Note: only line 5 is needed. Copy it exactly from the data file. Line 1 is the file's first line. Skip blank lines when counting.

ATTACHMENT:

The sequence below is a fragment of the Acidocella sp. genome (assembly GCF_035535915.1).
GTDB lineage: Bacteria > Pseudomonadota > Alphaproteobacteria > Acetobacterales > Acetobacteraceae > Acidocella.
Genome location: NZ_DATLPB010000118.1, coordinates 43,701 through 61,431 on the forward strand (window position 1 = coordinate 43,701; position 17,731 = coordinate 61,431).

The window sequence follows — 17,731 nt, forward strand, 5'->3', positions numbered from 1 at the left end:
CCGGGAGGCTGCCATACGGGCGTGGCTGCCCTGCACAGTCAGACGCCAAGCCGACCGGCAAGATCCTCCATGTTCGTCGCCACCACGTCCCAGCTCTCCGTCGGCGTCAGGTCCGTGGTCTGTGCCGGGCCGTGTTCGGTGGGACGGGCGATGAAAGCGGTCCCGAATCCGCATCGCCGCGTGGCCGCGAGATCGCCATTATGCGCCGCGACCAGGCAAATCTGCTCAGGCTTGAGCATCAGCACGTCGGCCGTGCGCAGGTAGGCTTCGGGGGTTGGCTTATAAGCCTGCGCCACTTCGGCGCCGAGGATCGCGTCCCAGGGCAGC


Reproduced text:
CCGGGAGGCTGCCATACGGGCGTGGCTGCCCTGCACAGTCAGACGCCAAGCCGACCGGCAAGATCCTCCATGTTCGTCGCCACCACGTCCCAGCTCTCCGTCGGCGTCAGGTCCGTGGTCTGTGCCGGGCCGTGTTCGGTGGGACGGGCGATGAAAGCGGTCCCGAATCCGCATCGCCGCGTGGCCGCGAGATCGCCATTATGCGCCGCGACCAGGCAAATCTGCTCAGGCTTGAGCATCAGCACGTCGGCCGTGCGCAGGTAGGCTTCGGGGGTTGGCTTATAAGCCTGCGCCACTTCGGCGCCGAGGATCGCGTCCCAGGGCAGC